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Tag Archive: children

Helmets are for Babies…

In one of my previous articles, I discussed ways to carry kids around on a bike and get them involved in biking as transportation early on. However, with the first phrase out of anyone’s mouth after an adult confesses to riding a bike being, “do you wear a helmet?” you can bet your panniers that helmets for kids – and especially little ones – are a must: if not for safety, for the impression of safety.

There's a child under the helmet, somewhere

The problem: hardly anyone in the U.S. really believes that kids under the age of 2 or so are going to be on a bike!  Hence… the great infant helmet search of 2012.

The first thing you have to figure out when looking for a helmet – for anyone – is head circumference (generally in centimeters, though a few manufacturers will throw you off and do it in inches). For R – our 9-month-old – that magic number is 45 cm. That makes things quite tricky – most “toddler” helmets don’t go that small – and those that do, look ridiculous on her! Additionally, a lot of helmets are designed for on-bike use and stick way out in the back – making it very hard to get an infant or toddler into a trailer or high-backed seat in anything resembling a comfortable position.

Here’s what I’ve tried or found reasonable-looking so far:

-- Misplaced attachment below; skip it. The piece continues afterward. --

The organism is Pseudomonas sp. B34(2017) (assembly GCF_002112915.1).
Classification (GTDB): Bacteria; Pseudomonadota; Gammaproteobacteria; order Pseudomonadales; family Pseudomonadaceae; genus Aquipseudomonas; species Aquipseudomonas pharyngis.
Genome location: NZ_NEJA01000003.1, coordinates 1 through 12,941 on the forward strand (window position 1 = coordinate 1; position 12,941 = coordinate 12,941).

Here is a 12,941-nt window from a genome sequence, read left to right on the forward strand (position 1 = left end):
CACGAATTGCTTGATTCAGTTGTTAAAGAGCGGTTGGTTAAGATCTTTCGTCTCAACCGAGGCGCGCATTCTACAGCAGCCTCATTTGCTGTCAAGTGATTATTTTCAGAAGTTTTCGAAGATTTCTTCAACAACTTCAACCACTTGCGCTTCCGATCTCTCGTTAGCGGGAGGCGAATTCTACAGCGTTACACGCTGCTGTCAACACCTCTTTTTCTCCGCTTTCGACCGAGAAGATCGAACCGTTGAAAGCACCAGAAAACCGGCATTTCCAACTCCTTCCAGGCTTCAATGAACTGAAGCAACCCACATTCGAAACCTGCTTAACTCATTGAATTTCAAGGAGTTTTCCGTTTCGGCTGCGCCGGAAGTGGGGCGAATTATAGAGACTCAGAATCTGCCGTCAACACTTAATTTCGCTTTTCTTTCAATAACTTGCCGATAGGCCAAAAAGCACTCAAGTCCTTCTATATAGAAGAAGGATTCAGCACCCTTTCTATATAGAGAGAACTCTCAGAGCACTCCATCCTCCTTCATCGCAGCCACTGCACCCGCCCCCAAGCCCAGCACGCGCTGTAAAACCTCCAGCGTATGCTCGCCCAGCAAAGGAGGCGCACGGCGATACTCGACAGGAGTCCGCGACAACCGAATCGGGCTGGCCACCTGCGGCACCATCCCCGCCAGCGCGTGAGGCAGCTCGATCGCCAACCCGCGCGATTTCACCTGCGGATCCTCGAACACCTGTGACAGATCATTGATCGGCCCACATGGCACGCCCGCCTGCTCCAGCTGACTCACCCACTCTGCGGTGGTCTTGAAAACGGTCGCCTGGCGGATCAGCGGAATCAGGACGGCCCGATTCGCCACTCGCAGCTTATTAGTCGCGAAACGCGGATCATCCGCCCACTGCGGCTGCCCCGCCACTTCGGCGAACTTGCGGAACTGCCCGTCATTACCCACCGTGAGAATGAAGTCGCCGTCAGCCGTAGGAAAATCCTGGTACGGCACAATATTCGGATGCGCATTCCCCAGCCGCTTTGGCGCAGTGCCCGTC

Lazer infant helmet – Only goes down to 46 cm, but Totcycle reports it’s a smaller helmet, so it leaves infants with less of an “I have a football helmet on my head” feel.

Nutcase's Little Nutty ("Hula Lounge" print)

Nutcase Little Nutty (XS) – More expensive than pretty much everything else at $55, but looks like it might not dwarf an infant head so much. The first Amazon review says it’s too small for a 2-year-old (which many others aren’t), so that may be a good indicator.

Giro Me2 – Only goes down to 48cm, looks huge on an infant. However, it’s a nice helmet and we’ve used it with our older daughter. Spin dial on back makes size adjustment a breeze.

Bell Sprout – Only goes down to 47cm, but says it’s optimized for trailers and seats – which may be better than many others.

Specialized Small Fry toddler – Fits 44-52cm according to the label, but it doesn’t fit my daughter’s 45cm head very well. Also, it’s approximately the size of her torso. A nice helmet overall though.

A lot of these are available in different styles – I’ve just linked to girly ones because we have girls (and when all you can see is helmet, it’s nice not to have your child’s gender misidentified).

Anyone else have a recommendation? Any experiences with any of the above?

So you wanna ride in Oregon with your children??? Well…you may want to think twice…

I’ve been following this topic to see what our “powers that be” here in Oregon will decide on a  new measure going before committee soon. As far as I can tell, without some amendments, this bill will not pass as is.